Would people be willing to scrutinise and contribute to some attempts at determining a set of term? This is something that has intrigued me for a long time now and have toyed with determining some concepts to be put to the review of practitioners. I dont think it would be easy to achieve and adoptions of it large scale would be probably impossible, but I would like to attempt it i think.

Maybe we haven't done it yet because we have not had these debates as you noted above about terminology and what people like?

I don't know, maybe we haven't done it yet because noone attempted it hard enough, or maybe simply members don't care or - as a matter of fact - actually *like* to have some "lack of precision" or "fuzziness" because this allows them to better manage the matter personally on a case by case basis.

jaclaz

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Posted : 31/07/2017 9:21 pm
tootypeg
(@tootypeg)
Active Member

Then we will probably need a roadmap, a definite base proposal, a deadline for comments, establish the criteria for the admission of members, elect a supervising committee, nominate a third party arbiter in case of disagreement, etc.

I would like to attempt the base for this, but the points you raise here are very interesting.

I would like to evaluate and define a base-line. But then, that raises the next couple of issues which I am yet to solve but will have a think about.

1) who would I get to form the panel/ arbiter / general committee to oversee the process? I do wonder if anyone on here would volunteer to be an overseer etc.
2) what platform can I use to engage with practitioners to facilitate discussion and revision of proposed terminology descriptions etc. I did think maybe a 'Google Classroom' and share access on here, but we shall see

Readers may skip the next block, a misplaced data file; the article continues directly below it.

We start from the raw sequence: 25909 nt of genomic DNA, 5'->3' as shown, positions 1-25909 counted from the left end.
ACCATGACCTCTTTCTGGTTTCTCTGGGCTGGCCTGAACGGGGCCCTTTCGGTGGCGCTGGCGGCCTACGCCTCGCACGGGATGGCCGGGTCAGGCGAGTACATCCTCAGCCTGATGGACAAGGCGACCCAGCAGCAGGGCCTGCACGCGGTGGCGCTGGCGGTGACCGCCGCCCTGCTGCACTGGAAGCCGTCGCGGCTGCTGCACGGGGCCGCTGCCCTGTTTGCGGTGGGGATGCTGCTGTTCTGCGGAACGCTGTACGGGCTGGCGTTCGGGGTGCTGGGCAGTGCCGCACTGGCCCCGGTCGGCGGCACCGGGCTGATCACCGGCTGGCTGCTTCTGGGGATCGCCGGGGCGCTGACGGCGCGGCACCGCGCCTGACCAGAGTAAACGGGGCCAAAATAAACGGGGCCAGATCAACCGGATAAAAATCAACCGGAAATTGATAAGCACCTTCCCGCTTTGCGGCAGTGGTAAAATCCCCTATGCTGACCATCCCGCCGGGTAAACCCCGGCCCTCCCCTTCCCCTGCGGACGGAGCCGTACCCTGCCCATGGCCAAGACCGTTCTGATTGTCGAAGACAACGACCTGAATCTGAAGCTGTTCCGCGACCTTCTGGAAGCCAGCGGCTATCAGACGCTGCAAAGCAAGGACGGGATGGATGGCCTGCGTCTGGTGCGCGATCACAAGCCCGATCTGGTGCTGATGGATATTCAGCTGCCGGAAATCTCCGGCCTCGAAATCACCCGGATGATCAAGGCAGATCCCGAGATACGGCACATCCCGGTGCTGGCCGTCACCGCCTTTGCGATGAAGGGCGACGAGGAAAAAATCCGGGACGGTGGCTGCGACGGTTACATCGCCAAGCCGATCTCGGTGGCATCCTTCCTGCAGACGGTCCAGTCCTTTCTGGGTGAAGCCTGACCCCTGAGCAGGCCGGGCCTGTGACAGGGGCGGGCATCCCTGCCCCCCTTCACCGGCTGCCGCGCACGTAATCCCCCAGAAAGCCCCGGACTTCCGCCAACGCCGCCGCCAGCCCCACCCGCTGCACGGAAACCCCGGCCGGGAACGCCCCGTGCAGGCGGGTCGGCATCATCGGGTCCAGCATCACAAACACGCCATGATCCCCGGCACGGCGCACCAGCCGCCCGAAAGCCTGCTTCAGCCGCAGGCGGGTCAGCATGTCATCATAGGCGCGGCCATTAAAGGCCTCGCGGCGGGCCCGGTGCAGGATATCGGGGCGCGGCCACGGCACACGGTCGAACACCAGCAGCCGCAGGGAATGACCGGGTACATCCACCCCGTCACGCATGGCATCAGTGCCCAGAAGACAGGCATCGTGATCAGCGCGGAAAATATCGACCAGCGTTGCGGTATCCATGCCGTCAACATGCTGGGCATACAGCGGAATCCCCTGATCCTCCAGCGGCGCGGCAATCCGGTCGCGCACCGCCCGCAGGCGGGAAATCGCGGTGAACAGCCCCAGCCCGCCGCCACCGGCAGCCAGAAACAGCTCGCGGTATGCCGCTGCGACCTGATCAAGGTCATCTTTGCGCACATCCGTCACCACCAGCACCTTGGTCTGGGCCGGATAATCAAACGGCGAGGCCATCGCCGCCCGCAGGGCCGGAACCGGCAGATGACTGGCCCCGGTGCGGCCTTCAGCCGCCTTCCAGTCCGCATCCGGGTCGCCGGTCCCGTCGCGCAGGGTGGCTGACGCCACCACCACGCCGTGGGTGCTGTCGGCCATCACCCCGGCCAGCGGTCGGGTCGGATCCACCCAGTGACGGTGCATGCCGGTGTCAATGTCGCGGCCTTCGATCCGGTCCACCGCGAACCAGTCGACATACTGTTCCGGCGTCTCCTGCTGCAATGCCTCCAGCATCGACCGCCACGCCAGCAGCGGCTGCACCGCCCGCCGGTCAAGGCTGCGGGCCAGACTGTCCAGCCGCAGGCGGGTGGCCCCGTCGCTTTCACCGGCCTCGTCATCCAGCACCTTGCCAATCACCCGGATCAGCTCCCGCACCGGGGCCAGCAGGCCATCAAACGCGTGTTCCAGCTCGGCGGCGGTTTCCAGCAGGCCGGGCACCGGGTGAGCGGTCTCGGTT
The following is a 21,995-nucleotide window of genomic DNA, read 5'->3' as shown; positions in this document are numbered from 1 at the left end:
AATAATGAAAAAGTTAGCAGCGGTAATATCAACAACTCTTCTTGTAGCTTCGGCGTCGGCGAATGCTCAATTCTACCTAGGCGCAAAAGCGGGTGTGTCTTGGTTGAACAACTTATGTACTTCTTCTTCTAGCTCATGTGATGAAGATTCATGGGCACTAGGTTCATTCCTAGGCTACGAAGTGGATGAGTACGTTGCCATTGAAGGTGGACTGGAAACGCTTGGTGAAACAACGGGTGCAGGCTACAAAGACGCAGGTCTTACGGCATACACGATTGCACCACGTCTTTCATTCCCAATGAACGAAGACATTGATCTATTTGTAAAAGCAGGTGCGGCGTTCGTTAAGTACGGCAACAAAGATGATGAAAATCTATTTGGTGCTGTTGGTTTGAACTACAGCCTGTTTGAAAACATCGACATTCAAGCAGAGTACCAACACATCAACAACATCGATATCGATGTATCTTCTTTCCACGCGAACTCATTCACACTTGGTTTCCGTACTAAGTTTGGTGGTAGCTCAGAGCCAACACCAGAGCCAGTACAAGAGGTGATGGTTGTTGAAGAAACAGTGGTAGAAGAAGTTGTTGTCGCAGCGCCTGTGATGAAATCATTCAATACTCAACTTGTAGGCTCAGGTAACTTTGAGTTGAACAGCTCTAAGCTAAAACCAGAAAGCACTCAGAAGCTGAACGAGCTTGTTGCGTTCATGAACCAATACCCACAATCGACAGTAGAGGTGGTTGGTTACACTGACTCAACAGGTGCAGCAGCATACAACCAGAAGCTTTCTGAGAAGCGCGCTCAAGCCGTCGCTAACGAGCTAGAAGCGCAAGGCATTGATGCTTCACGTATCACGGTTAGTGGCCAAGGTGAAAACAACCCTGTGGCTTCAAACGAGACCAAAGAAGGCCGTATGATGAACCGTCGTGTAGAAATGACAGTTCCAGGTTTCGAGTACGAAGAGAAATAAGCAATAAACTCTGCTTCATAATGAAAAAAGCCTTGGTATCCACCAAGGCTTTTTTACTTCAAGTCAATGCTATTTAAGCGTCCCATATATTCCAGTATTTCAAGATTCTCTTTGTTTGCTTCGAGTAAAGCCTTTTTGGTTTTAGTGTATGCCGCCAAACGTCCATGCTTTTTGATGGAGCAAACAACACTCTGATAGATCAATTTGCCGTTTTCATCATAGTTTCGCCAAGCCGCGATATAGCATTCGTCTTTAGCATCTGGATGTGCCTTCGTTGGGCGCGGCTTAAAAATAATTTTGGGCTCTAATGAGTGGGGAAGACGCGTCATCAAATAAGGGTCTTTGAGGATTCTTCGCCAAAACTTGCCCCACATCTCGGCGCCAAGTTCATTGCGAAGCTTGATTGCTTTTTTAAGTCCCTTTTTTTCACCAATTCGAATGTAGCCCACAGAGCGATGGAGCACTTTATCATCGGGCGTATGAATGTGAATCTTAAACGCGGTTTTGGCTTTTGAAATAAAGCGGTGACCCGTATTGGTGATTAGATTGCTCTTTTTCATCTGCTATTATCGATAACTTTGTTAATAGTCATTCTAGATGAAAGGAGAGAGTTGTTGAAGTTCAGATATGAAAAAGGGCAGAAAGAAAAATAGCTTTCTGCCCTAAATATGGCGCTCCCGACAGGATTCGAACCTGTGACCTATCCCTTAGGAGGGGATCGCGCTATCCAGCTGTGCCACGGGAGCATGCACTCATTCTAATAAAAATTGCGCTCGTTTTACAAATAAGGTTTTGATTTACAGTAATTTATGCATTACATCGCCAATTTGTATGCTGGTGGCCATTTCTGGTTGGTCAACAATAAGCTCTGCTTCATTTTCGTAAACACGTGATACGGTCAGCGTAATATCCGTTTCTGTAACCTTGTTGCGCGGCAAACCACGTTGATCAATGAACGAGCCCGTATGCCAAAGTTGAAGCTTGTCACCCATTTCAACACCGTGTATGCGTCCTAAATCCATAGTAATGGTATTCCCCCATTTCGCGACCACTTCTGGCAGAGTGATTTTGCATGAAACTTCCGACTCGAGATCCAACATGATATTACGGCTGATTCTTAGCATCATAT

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Posted : 04/08/2017 10:12 pm
(@jaclaz)
Community Legend

Some hairy reasoner's statistics
Members of this board Overall 32497
People that replied to your topic 3

Out of them
Number of English mother tongue practitioners 1
Number of non English mother tongue practitioners 1
Number of non English mother tongue non practitioners 1

A ratio roughly 110000 which might be a nice scale for a map, but not a sign of overwhelming interest and participation. roll

Of course this is blatantly unfair 😯 , the thread had only 599 views right now, so a more realistic measure of interest would be 1200

BUT
Number of English mother tongue practitioners seemingly favouring your proposal 0

So right now the 0200 ratio does not seem like particularly a good start. cry

jaclaz

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Posted : 04/08/2017 11:35 pm
tootypeg
(@tootypeg)
Active Member

unfortunately I think your right, it is unlikely that there will be sufficient interest to get this off the ground and see it through to the finish

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Posted : 05/08/2017 12:43 am